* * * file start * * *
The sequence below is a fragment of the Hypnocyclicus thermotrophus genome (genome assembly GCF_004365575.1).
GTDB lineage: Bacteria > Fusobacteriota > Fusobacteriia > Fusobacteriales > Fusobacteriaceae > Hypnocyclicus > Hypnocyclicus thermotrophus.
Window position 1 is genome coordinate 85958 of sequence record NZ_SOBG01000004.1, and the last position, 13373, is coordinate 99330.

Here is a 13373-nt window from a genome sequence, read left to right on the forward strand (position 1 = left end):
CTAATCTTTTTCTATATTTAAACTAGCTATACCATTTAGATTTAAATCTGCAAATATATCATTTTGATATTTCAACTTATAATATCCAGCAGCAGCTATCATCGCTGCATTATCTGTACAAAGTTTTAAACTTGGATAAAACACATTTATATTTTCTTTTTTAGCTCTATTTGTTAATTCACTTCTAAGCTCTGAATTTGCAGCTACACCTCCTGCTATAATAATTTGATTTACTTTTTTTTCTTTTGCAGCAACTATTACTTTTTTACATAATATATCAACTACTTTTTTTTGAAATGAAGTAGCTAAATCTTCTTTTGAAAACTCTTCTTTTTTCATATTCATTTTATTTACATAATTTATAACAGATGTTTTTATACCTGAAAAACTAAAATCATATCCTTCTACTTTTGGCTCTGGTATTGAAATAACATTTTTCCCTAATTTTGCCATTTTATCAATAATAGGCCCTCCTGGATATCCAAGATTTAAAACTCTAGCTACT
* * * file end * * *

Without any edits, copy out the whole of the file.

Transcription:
The sequence below is a fragment of the Hypnocyclicus thermotrophus genome (genome assembly GCF_004365575.1).
GTDB lineage: Bacteria > Fusobacteriota > Fusobacteriia > Fusobacteriales > Fusobacteriaceae > Hypnocyclicus > Hypnocyclicus thermotrophus.
Window position 1 is genome coordinate 85958 of sequence record NZ_SOBG01000004.1, and the last position, 13373, is coordinate 99330.

Here is a 13373-nt window from a genome sequence, read left to right on the forward strand (position 1 = left end):
CTAATCTTTTTCTATATTTAAACTAGCTATACCATTTAGATTTAAATCTGCAAATATATCATTTTGATATTTCAACTTATAATATCCAGCAGCAGCTATCATCGCTGCATTATCTGTACAAAGTTTTAAACTTGGATAAAACACATTTATATTTTCTTTTTTAGCTCTATTTGTTAATTCACTTCTAAGCTCTGAATTTGCAGCTACACCTCCTGCTATAATAATTTGATTTACTTTTTTTTCTTTTGCAGCAACTATTACTTTTTTACATAATATATCAACTACTTTTTTTTGAAATGAAGTAGCTAAATCTTCTTTTGAAAACTCTTCTTTTTTCATATTCATTTTATTTACATAATTTATAACAGATGTTTTTATACCTGAAAAACTAAAATCATATCCTTCTACTTTTGGCTCTGGTATTGAAATAACATTTTTCCCTAATTTTGCCATTTTATCAATAATAGGCCCTCCTGGATATCCAAGATTTAAAACTCTAGCTACT